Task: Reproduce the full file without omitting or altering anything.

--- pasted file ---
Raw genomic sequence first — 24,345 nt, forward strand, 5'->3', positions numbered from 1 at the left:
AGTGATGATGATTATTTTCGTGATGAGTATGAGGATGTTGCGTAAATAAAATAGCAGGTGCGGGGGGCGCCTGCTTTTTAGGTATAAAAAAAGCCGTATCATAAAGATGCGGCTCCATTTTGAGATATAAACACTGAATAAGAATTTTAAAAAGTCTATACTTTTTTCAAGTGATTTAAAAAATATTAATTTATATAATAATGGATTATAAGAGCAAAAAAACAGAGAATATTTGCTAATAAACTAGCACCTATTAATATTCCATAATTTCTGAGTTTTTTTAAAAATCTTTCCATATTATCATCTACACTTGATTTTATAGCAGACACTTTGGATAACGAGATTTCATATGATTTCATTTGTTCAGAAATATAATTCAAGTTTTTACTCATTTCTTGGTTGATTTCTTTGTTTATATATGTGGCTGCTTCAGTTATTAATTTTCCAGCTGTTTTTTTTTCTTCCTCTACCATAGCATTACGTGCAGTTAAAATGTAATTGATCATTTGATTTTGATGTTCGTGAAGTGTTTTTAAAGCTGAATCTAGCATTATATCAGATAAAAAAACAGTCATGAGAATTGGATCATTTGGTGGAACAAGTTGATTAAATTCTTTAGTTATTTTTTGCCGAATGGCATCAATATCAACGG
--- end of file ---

Raw genomic sequence first — 24,345 nt, forward strand, 5'->3', positions numbered from 1 at the left:
AGTGATGATGATTATTTTCGTGATGAGTATGAGGATGTTGCGTAAATAAAATAGCAGGTGCGGGGGGCGCCTGCTTTTTAGGTATAAAAAAAGCCGTATCATAAAGATGCGGCTCCATTTTGAGATATAAACACTGAATAAGAATTTTAAAAAGTCTATACTTTTTTCAAGTGATTTAAAAAATATTAATTTATATAATAATGGATTATAAGAGCAAAAAAACAGAGAATATTTGCTAATAAACTAGCACCTATTAATATTCCATAATTTCTGAGTTTTTTTAAAAATCTTTCCATATTATCATCTACACTTGATTTTATAGCAGACACTTTGGATAACGAGATTTCATATGATTTCATTTGTTCAGAAATATAATTCAAGTTTTTACTCATTTCTTGGTTGATTTCTTTGTTTATATATGTGGCTGCTTCAGTTATTAATTTTCCAGCTGTTTTTTTTTCTTCCTCTACCATAGCATTACGTGCAGTTAAAATGTAATTGATCATTTGATTTTGATGTTCGTGAAGTGTTTTTAAAGCTGAATCTAGCATTATATCAGATAAAAAAACAGTCATGAGAATTGGATCATTTGGTGGAACAAGTTGATTAAATTCTTTAGTTATTTTTTGCCGAATGGCATCAATATCAACGG